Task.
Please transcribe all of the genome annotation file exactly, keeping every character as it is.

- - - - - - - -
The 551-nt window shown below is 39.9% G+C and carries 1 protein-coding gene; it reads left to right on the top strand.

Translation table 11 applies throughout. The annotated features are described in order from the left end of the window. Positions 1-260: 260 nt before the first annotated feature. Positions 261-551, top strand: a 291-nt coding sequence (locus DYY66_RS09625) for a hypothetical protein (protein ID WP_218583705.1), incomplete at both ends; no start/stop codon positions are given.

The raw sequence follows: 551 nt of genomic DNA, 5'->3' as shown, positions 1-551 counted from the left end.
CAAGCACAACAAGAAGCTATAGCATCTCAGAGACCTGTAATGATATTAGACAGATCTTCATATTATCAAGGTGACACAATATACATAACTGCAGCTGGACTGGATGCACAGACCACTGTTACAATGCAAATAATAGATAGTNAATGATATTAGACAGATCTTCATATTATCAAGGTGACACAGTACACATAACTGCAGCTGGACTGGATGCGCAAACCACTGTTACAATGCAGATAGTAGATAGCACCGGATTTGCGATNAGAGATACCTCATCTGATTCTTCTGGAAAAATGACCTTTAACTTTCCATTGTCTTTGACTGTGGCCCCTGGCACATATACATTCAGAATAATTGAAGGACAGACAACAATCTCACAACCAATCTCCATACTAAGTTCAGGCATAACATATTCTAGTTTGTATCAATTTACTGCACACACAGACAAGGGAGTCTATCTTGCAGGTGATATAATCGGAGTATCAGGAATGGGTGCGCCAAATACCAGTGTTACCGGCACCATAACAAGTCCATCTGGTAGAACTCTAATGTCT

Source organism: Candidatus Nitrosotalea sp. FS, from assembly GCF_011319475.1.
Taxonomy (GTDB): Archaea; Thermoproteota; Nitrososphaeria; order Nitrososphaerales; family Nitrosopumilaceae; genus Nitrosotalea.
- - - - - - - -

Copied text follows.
The 551-nt window shown below is 39.9% G+C and carries 1 protein-coding gene; it reads left to right on the top strand.

Translation table 11 applies throughout. The annotated features are described in order from the left end of the window. Positions 1-260: 260 nt before the first annotated feature. Positions 261-551, top strand: a 291-nt coding sequence (locus DYY66_RS09625) for a hypothetical protein (protein ID WP_218583705.1), incomplete at both ends; no start/stop codon positions are given.

The raw sequence follows: 551 nt of genomic DNA, 5'->3' as shown, positions 1-551 counted from the left end.
CAAGCACAACAAGAAGCTATAGCATCTCAGAGACCTGTAATGATATTAGACAGATCTTCATATTATCAAGGTGACACAATATACATAACTGCAGCTGGACTGGATGCACAGACCACTGTTACAATGCAAATAATAGATAGTNAATGATATTAGACAGATCTTCATATTATCAAGGTGACACAGTACACATAACTGCAGCTGGACTGGATGCGCAAACCACTGTTACAATGCAGATAGTAGATAGCACCGGATTTGCGATNAGAGATACCTCATCTGATTCTTCTGGAAAAATGACCTTTAACTTTCCATTGTCTTTGACTGTGGCCCCTGGCACATATACATTCAGAATAATTGAAGGACAGACAACAATCTCACAACCAATCTCCATACTAAGTTCAGGCATAACATATTCTAGTTTGTATCAATTTACTGCACACACAGACAAGGGAGTCTATCTTGCAGGTGATATAATCGGAGTATCAGGAATGGGTGCGCCAAATACCAGTGTTACCGGCACCATAACAAGTCCATCTGGTAGAACTCTAATGTCT

Source organism: Candidatus Nitrosotalea sp. FS, from assembly GCF_011319475.1.
Taxonomy (GTDB): Archaea; Thermoproteota; Nitrososphaeria; order Nitrososphaerales; family Nitrosopumilaceae; genus Nitrosotalea.